By PHILIP SUSSER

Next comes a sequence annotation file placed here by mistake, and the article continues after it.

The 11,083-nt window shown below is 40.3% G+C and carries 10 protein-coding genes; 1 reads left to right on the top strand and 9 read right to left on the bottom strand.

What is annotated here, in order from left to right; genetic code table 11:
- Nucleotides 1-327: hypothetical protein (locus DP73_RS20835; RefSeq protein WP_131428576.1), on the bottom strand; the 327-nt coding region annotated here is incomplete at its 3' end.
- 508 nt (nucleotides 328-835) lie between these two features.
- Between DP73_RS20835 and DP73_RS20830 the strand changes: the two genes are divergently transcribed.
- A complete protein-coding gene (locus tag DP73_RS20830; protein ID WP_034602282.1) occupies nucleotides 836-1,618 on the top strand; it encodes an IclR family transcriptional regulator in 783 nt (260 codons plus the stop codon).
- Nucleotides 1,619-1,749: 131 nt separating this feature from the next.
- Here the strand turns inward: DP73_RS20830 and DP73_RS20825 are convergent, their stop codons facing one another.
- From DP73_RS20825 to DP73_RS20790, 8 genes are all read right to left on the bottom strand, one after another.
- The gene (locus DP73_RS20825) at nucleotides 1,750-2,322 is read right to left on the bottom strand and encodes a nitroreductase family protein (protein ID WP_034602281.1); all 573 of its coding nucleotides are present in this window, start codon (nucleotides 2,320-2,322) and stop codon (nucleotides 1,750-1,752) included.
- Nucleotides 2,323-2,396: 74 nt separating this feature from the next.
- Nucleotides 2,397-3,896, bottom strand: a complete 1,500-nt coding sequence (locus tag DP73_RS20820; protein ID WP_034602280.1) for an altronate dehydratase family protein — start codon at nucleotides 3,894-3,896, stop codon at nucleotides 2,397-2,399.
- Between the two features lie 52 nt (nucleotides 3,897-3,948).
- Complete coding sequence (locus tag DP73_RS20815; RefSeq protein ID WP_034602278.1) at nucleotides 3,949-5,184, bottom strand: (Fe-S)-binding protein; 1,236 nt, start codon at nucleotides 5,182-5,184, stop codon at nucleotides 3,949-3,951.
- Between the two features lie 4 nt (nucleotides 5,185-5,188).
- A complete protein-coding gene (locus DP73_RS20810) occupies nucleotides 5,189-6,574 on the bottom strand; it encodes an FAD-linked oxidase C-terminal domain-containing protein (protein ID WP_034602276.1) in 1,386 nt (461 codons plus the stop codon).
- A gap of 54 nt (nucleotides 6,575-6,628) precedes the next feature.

The assembly line was one of the biggest industrial innovations of the first half of the twentieth century. It brought what were once luxury items within the reach of middle class Americans and spawned industries that fueled the country’s economy for decades. Motorized vehicles became democratized, prompting a nationwide craving for the freedom of the road. Easy credit and low prices brought an explosion in the automobile industry, and by the end of the 1920s, nearly one in five Americans had access to a car. The brainchild behind the new industrial method was Henry Ford, Sr., the owner of the eponymous car company and visionary businessman.